To the sound of funeral marches played by a concealed orchestra, nude negresses, wearing slippers and stockings of silver cloth with patterns of tears, served the guests.
Out of black-edged plates they had drunk turtle soup and eaten Russian rye bread, ripe Turkish olives, caviar, smoked Frankfort black pudding, game with sauces that were the color of licorice and blacking, truffle gravy, chocolate cream, puddings, nectarines, grape preserves, mulberries and black-heart cherries; they had sipped, out of dark glasses, wines from Limagne, Roussillon, Tenedos, Val de Penas and Porto, and after the coffee and walnut brandy had partaken of kvas and porter and stout.
The farewell dinner to a temporarily dead virility — this was what he had written on invitation cards designed like bereavement notices.
But he was done with those extravagances in which he had once gloried. Today, he was filled with a contempt for those juvenile displays, the singular apparel, the appointments of his bizarre chambers. He contented himself with planning, for his own pleasure, and no longer for the astonishment of others, an interior that should be comfortable although embellished in a rare style; with building a curious, calm retreat to serve the needs of his future solitude.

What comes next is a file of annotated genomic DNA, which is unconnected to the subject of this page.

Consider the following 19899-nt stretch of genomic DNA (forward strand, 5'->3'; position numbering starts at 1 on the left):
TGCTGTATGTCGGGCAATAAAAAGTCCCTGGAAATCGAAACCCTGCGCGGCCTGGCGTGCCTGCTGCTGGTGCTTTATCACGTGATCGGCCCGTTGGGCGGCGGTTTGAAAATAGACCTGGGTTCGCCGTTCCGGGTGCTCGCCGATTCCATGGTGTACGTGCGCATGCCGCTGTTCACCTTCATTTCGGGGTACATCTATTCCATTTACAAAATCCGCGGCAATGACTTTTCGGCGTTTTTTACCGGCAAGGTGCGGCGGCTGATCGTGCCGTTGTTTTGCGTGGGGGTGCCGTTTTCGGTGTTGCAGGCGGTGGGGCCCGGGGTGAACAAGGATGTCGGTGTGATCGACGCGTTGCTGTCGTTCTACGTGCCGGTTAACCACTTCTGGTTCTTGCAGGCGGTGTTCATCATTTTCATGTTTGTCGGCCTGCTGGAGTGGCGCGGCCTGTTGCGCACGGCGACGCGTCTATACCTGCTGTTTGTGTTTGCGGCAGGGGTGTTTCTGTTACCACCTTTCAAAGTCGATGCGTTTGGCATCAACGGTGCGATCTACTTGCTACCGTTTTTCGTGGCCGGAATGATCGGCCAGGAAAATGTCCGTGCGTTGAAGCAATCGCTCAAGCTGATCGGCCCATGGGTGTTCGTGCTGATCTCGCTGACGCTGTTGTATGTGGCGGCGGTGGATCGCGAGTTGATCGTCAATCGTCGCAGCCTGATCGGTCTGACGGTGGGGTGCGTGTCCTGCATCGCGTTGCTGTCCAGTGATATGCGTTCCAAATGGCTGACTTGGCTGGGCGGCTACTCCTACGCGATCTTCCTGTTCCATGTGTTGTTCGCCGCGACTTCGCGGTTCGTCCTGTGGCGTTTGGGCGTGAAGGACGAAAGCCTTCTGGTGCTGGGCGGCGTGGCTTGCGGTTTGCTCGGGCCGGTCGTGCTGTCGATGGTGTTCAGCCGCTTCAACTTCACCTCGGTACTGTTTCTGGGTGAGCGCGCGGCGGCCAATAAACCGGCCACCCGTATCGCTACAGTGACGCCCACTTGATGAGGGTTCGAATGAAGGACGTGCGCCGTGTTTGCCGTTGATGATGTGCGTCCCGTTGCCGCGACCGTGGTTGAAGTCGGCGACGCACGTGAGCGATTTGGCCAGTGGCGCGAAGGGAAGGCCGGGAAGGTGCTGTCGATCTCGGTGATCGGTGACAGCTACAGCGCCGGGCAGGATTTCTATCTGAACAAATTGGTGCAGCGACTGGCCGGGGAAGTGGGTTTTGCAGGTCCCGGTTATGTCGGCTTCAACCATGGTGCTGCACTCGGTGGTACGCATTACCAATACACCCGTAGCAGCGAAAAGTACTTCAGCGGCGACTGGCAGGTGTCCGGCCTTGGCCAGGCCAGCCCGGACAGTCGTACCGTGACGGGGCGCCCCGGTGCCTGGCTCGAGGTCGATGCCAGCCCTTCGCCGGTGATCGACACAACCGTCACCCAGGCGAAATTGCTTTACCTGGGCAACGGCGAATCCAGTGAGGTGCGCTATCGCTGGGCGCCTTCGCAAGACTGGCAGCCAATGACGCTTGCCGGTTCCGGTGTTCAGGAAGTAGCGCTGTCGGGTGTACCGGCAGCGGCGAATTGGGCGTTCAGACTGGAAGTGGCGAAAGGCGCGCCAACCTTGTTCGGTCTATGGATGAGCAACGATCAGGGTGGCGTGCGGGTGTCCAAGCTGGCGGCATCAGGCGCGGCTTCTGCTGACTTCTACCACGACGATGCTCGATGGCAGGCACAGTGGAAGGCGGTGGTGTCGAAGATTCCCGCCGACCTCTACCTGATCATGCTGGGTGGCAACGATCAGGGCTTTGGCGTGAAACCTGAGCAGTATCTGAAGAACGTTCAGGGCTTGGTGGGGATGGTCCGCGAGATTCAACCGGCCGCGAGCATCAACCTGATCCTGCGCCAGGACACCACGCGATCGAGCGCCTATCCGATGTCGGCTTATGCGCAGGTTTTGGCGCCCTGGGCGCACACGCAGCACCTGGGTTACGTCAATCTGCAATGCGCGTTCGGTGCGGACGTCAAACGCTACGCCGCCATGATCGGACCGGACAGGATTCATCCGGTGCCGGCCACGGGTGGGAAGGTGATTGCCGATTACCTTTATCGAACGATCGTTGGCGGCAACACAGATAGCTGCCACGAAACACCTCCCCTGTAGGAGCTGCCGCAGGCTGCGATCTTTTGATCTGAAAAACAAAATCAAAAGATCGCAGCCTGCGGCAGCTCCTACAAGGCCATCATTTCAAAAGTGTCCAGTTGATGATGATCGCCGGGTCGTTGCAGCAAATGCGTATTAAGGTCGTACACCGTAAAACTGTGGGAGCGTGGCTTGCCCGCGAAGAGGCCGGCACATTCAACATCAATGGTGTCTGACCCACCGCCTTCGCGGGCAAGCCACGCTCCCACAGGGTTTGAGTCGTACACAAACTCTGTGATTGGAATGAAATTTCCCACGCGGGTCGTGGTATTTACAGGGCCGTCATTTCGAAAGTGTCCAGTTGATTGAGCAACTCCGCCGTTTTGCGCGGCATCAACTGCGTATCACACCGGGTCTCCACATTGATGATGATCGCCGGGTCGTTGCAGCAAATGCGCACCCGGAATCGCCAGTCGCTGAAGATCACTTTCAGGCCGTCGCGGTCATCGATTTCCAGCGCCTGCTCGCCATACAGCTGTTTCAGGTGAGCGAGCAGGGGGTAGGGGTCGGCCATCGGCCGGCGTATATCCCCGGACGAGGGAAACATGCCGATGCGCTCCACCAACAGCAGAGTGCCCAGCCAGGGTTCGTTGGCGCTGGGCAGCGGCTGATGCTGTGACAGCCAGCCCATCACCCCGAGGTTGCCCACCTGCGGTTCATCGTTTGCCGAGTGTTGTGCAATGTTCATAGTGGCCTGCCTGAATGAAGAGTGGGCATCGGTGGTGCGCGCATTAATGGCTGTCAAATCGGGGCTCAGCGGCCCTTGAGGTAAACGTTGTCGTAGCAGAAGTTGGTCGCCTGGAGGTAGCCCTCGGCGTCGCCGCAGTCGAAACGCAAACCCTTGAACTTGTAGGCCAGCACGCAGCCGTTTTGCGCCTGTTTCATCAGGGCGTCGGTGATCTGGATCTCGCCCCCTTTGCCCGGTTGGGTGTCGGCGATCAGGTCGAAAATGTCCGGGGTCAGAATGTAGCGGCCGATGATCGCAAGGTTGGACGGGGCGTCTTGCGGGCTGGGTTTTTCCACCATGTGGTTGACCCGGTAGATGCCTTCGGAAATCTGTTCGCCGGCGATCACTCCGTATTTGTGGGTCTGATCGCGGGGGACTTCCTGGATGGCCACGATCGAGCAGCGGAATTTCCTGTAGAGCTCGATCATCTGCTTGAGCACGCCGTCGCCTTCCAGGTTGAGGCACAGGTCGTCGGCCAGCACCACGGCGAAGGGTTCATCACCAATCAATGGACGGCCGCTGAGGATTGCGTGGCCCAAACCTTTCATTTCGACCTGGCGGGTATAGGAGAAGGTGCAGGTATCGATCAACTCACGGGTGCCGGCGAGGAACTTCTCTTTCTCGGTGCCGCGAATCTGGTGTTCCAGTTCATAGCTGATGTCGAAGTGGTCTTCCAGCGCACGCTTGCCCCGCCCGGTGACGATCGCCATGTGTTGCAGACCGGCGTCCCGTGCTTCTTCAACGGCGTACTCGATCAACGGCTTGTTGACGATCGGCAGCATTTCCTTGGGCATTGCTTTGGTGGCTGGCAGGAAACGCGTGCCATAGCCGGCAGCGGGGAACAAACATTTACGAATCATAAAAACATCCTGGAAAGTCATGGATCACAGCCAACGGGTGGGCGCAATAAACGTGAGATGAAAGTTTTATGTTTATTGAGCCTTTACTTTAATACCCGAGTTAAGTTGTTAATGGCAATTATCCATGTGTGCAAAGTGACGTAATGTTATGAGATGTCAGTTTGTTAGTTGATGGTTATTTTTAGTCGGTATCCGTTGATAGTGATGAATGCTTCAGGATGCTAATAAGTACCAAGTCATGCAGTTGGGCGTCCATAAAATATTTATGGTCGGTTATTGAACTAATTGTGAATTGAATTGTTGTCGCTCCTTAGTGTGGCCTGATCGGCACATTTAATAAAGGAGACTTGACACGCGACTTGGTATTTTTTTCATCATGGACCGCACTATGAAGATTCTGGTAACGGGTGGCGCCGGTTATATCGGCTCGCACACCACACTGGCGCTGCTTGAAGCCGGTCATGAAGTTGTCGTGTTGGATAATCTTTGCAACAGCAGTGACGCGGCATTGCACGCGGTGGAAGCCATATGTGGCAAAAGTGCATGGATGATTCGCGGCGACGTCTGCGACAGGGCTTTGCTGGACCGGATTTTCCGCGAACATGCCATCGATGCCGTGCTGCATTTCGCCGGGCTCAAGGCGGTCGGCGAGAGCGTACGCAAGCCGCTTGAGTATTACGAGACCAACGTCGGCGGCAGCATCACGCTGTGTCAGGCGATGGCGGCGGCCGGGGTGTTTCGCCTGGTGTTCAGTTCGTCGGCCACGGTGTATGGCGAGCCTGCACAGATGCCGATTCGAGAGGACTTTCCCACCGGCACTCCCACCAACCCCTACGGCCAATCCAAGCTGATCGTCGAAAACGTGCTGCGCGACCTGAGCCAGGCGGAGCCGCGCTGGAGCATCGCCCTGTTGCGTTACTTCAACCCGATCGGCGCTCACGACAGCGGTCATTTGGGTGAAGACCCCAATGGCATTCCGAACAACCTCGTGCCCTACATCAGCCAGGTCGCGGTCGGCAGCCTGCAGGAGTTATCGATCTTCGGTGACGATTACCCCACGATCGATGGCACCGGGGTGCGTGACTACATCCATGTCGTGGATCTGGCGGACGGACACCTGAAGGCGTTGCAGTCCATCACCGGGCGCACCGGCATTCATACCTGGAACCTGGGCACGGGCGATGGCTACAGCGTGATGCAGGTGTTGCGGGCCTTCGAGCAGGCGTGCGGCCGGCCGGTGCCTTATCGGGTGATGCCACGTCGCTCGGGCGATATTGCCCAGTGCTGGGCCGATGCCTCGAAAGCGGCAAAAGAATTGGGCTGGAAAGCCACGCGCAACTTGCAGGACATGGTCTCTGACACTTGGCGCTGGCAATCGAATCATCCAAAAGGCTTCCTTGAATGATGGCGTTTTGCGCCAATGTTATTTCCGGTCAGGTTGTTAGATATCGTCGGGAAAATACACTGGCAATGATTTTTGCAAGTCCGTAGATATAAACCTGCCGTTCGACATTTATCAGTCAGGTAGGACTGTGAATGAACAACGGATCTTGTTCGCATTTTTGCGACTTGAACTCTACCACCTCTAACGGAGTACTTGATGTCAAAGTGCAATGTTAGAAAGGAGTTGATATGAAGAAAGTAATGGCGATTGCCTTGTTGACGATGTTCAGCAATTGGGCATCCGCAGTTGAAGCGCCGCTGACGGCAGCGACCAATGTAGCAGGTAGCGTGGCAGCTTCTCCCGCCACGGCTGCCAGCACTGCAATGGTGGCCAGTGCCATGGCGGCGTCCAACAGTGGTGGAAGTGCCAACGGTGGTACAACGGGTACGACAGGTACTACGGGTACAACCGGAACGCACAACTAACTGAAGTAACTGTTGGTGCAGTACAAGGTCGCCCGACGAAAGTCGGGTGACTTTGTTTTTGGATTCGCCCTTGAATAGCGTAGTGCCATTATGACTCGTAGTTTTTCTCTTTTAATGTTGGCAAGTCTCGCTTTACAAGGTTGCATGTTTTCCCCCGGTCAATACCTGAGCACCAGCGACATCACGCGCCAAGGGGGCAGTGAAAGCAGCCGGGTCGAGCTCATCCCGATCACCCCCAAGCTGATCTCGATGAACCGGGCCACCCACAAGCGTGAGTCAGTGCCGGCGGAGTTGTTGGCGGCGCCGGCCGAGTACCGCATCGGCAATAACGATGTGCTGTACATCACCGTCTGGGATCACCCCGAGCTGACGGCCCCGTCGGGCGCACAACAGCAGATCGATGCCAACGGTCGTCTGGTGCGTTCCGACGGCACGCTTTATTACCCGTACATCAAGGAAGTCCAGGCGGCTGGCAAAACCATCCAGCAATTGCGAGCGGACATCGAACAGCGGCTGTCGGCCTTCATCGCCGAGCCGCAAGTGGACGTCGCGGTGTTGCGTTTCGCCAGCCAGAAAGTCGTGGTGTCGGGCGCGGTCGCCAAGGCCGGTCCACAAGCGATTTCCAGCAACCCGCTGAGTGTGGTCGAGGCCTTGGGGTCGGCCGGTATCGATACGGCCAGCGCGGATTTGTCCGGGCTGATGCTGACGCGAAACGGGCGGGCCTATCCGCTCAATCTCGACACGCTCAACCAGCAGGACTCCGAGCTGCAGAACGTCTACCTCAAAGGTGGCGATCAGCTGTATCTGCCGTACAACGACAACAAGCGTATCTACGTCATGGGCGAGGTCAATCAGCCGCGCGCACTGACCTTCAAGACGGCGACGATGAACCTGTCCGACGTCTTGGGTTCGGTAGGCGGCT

When the Fontenay house was in readiness, fitted up by an architect according to his plans, when all that remained was to determine the color scheme, he again devoted himself to long speculations.
He desired colors whose expressiveness would be displayed in the artificial light of lamps. To him it mattered not at all if they were lifeless or crude in daylight, for it was at night that he lived, feeling more completely alone then, feeling that only under the protective covering of darkness did the mind grow really animated and active. He also experienced a peculiar pleasure in being in a richly illuminated room, the only patch of light amid the shadow-haunted, sleeping houses. This was a form of enjoyment in which perhaps entered an element of vanity, that peculiar pleasure known to late workers when, drawing aside the window curtains, they perceive that everything about them is extinguished, silent, dead.